Director: Lamont Johnson
Writer: Rod Serling
Cast: Larry Gates, Joseph Bernard, Jack Albertson, Peggy Stewart, Sandy Kenyon, Michael Burns, Jo Helton, Moria Turner, Mary Gregory, and John McLiam
Composer: None (Stock Music)
Air Date: 9/29/1961
Production Code: 4803
Following an emergency broadcast, Dr. Bill Stockton (Larry Gates) prepares to enter a fallout shelter with his wife Grace (Peggy Stewart) and son Paul (Michael Burns). Unprepared for a nuclear attack, neighbors Jerry and Martha Harlowe (Jack Albertson and Jo Helton), Frank and Mrs. Henderson (Sandy Kenyon and Mary Gregory), and Marty Weiss (Joseph Bernard) and his family—all longtime friends of Jack—attempt to invade the shelter, despite knowing that only three people can survive inside.
A classic episode of The Twilight Zone, “The Shelter” contains a disturbing, insightful commentary on the human condition. Fans of Rod Serling should therefore appreciate this episode, dated subject matter (i.e. a community crisis resulting from Cold War paranoia) notwithstanding.
Opening with a panoramic view of an idyllic 1960s neighborhood, “The Shelter” wastes no time in establishing the friendly, harmonious environment occupied by Bill and his acquaintances. Moments later, the sound of laughter and casual conversation can be heard coming from a typical suburban house, wherein more than half-a-dozen people celebrate the birthday of a cherished and highly esteemed companion—a display that, when preceded by the perky, cheerful music of an unknown composer, generates a most ironic contrast with the violence, hysteria, and vicious name-calling that occurs almost immediately after the Civil Defense announcement.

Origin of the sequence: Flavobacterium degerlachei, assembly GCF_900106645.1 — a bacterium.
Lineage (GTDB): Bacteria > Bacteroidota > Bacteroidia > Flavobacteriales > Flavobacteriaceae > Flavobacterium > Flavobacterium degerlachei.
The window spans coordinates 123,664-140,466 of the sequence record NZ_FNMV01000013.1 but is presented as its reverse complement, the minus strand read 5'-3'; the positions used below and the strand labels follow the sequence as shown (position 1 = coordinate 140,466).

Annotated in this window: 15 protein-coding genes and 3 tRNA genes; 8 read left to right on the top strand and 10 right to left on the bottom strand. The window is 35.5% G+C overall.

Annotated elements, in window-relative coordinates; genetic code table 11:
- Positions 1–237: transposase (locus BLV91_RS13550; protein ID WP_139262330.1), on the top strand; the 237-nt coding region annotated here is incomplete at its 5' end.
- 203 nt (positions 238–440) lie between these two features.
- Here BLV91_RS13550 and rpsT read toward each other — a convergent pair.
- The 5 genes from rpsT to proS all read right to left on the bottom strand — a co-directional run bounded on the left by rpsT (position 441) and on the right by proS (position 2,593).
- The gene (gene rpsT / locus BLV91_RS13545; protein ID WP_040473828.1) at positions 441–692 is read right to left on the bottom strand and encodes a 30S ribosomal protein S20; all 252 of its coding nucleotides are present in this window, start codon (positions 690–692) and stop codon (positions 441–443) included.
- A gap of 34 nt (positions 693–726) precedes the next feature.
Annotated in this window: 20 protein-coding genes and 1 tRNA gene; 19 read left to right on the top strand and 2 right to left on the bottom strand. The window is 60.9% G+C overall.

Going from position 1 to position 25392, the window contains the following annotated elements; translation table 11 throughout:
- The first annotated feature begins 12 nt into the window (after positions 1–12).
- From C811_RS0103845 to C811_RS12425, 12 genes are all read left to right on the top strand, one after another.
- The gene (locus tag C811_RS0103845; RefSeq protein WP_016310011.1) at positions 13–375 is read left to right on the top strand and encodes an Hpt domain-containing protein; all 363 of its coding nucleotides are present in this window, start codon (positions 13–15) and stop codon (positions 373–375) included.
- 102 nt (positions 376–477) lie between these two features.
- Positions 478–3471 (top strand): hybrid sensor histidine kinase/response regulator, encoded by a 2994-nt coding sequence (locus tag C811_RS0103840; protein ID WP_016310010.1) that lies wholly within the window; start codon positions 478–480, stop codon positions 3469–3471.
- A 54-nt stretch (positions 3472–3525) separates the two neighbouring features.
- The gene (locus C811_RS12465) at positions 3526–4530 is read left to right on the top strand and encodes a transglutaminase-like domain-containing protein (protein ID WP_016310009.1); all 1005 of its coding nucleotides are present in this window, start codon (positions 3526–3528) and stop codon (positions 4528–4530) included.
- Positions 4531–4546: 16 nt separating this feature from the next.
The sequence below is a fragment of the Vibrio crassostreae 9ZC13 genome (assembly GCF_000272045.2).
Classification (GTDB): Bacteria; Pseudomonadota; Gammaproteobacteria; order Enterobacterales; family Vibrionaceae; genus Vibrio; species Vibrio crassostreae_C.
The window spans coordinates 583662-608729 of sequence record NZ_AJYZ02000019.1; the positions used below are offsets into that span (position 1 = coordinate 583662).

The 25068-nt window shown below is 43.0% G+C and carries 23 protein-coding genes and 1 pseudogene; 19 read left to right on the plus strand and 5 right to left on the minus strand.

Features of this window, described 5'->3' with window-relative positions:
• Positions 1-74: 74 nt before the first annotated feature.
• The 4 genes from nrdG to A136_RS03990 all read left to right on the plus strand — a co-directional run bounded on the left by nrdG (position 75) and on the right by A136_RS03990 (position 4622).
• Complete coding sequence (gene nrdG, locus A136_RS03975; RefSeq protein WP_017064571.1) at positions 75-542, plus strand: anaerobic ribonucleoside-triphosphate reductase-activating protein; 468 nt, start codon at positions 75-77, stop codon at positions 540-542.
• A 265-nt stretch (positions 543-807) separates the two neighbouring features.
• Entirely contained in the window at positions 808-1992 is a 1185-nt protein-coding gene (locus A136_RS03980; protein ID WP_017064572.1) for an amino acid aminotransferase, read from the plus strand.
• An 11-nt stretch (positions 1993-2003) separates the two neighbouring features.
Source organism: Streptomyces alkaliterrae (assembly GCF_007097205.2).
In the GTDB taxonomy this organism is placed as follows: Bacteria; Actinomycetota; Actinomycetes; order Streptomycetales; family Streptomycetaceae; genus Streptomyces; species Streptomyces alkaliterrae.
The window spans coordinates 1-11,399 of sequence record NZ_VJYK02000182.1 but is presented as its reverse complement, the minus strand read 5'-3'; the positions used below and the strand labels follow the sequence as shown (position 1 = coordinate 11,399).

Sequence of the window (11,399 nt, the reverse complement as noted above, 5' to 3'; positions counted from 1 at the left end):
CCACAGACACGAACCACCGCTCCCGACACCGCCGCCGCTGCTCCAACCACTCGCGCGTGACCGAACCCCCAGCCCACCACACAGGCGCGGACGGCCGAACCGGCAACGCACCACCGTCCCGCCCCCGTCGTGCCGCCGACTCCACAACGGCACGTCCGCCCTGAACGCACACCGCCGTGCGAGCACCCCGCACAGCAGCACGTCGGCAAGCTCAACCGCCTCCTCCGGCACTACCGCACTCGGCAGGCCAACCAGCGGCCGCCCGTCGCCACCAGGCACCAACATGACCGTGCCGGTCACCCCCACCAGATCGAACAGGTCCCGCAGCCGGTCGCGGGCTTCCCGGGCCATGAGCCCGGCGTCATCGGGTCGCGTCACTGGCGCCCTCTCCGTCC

(Spoilers beyond this point)
Operating on a misanthropic premise (i.e. that the majority of people remain civilized only when afforded the comforts of an artificial society), “The Shelter” employs a Cold War theme to explore the selfish, if not thoroughly savage, qualities of the human animal. (Note, however, that even when turning on each other, the neighbors continue to care for the wellbeing of their own families—likely a statement on the tribal nature of man.)
Despite forgoing elements of a bizarre and supernatural variety, “The Shelter” deserves its reputation as a haunting, well-made episode of The Twilight Zone. Especially praiseworthy are the characters featured in this episode, the sudden but realistic transitions of whom will surely perturb those of a sensitive inclination.
Overall Quality: 10/10
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